"Undermining my electoral viability since 2001."

Microsoft to Embrace OpenID

Bill Gates sez M$ is gonna back OpenID. This is a good thing. Although you can be sure they'll cock it up on some Windows product, OpenID is simple and well-enough-designed (ala other basic protocols like SMTP, HTTP, DNS, etc) that even if your fancy bells and whistles suck ass, the basic protocol still functions well, and other people will make better products, and progress marches on.

Honestly, I don't think M$ can break OpenID, and I think having them on board may finally break the logjam. Get used to seeing this:


Learn more, if you like. But the jist of this is that you will soon be able to house multiple social internet logins under one roof, meaning you can pick someone you trust and use that login everywhere without compromising your security. For instance, you could use your AIM login info for most other places you need to "identify yourself" online, without compromising your AOL account. It also means it's easier for people like me to cut back on comment-spam. Woo!

Those are immediate benefits. The addition of a true distributed identity layer to the internet has much more revolutionary potential as well, but we'll have to see how things play out for a few more years before any of that happens.


Are they going to hose OpenID like they did web standards?

The Spec for HTML and CSS is ginormous and always in flux. IE could have done a lot better at implementing it, but it's a pretty different thing from OpenID.

The core of OpenID is more comparable to HTTP, DNS or SMTP, the simple protocols that run the web and email.

I fully expect MS to add some bells and whistles to OpenID that are annoying, but it will be hard for them to "break" it. It would also hurt their business to have this be a messy standards fight. My guess is they are looking at OpenID-related services (the high end stuff, like they tried with Passport, and that they can sell into businesses as a next-gen LDAP) as a potential line of revenue. To pursue that they need their credentials to be good anywhere, so they'll follow the basic protocol.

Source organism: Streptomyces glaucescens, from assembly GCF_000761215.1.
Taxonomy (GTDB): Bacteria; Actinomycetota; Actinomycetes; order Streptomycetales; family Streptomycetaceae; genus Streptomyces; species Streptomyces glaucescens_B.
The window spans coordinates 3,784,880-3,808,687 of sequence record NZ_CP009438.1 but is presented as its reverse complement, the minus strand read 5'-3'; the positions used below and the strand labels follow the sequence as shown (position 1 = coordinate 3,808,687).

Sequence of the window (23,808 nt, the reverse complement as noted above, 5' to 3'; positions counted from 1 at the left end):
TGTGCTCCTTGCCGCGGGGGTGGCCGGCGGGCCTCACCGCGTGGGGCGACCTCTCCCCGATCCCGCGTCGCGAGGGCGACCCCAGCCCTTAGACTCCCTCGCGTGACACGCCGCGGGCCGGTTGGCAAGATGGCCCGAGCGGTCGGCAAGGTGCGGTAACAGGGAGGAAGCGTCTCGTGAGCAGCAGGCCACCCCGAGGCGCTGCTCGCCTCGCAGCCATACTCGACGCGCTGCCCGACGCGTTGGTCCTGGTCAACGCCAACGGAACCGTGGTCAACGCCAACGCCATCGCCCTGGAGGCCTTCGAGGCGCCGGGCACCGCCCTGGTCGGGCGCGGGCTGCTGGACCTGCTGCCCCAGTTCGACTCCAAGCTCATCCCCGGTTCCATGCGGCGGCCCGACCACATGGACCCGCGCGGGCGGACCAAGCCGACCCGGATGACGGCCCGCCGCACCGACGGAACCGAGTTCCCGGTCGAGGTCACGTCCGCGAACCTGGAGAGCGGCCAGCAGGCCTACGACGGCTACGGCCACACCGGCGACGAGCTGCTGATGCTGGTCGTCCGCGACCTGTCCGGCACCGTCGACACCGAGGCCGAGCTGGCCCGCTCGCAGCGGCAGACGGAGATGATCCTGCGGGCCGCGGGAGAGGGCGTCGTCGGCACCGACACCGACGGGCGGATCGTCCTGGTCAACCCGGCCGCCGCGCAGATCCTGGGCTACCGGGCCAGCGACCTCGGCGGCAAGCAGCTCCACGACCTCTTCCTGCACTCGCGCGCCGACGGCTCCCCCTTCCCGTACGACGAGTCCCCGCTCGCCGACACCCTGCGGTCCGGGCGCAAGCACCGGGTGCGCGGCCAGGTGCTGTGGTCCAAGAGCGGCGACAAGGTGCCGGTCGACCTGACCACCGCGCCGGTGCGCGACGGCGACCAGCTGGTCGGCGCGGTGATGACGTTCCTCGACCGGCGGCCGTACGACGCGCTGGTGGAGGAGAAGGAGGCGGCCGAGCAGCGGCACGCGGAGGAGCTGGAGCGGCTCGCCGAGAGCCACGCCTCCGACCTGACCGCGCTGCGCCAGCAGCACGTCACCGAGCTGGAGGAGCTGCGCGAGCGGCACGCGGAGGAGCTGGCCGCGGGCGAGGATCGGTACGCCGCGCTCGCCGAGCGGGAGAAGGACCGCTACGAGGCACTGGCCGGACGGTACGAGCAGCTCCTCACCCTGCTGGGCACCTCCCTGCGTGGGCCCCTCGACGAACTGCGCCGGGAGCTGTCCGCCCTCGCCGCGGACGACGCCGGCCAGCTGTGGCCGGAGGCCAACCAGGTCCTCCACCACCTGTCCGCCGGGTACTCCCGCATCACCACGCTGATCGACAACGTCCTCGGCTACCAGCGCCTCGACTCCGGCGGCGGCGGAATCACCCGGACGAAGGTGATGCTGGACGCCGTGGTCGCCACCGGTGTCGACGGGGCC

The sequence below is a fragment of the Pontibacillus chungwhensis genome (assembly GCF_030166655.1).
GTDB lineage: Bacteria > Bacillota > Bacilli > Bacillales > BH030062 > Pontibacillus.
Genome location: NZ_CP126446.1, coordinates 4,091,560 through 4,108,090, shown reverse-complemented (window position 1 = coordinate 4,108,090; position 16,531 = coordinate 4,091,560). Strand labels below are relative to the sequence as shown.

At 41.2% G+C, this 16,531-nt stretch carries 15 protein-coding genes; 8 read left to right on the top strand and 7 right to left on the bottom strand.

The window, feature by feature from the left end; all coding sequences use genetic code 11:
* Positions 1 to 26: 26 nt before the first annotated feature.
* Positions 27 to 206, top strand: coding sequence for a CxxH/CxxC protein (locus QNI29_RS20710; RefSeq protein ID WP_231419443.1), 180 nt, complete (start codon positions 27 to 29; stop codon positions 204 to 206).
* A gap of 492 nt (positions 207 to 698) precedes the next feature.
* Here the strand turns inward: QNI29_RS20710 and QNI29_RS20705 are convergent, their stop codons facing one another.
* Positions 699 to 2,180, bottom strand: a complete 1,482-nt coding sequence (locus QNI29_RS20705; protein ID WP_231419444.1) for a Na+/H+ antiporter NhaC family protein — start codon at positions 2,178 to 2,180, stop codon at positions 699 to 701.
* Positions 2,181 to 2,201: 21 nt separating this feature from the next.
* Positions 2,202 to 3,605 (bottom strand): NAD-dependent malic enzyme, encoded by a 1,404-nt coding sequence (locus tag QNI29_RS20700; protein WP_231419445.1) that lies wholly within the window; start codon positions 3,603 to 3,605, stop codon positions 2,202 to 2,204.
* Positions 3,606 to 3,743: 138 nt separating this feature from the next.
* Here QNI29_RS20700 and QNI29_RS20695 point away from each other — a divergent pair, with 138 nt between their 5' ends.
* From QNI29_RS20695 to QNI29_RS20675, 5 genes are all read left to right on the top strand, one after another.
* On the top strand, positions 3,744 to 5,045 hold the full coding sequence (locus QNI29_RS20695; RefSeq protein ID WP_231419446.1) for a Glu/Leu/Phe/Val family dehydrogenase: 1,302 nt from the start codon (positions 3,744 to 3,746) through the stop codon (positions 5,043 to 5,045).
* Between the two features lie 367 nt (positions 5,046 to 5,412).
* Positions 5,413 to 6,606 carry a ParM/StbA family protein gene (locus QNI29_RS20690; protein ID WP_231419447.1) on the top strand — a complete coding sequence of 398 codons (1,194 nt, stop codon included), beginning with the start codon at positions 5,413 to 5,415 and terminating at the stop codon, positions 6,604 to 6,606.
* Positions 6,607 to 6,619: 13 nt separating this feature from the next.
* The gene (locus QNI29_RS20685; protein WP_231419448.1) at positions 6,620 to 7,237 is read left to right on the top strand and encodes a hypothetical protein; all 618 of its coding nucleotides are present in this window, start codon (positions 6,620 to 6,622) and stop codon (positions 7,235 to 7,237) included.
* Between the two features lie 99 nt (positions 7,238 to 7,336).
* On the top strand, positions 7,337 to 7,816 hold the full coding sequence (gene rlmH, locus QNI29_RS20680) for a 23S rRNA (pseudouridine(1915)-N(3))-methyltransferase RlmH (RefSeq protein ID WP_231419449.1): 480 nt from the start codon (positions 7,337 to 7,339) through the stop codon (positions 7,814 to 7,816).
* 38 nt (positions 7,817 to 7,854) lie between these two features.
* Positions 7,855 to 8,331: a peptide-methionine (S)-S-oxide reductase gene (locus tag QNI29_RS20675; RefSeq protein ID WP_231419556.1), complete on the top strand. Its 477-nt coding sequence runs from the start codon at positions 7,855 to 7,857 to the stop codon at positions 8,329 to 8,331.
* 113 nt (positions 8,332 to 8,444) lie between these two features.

You may already have Kim Cameron in yer rss reader, but since he's the identity guru at Microsoft charged with developing their next generation identity layer to replace Passport, the coverage of the announcement on his blog is interesting. He links to all the OpenID guys and gals.

This post in particular breaks down the details of the announcement and gave me what I was looking for:

"As part of OpenID’s security architecture, OpenID will be extended to allow relying parties to explicitly request and be informed of the use of phishing-resistant credentials."

And I assume when they say "phishing-resistant credentials" they're suggesting Microsoft's new InfoCards.

You're certainly right on when you say "OpenID is simple and well-enough-designed" because I think this can be just handled through OpenID's Assertion Quality Extension. It's a draft spec, but still...

I also think that there's a meta-solution here, in that the various OpenID provider develop relationships/trust, and (much like email) whitelists and the like will develop also.

The actual drivers for authentication and security will be pluggable and ongoing in their development no doubt. That's in addition to the network of trust that develops.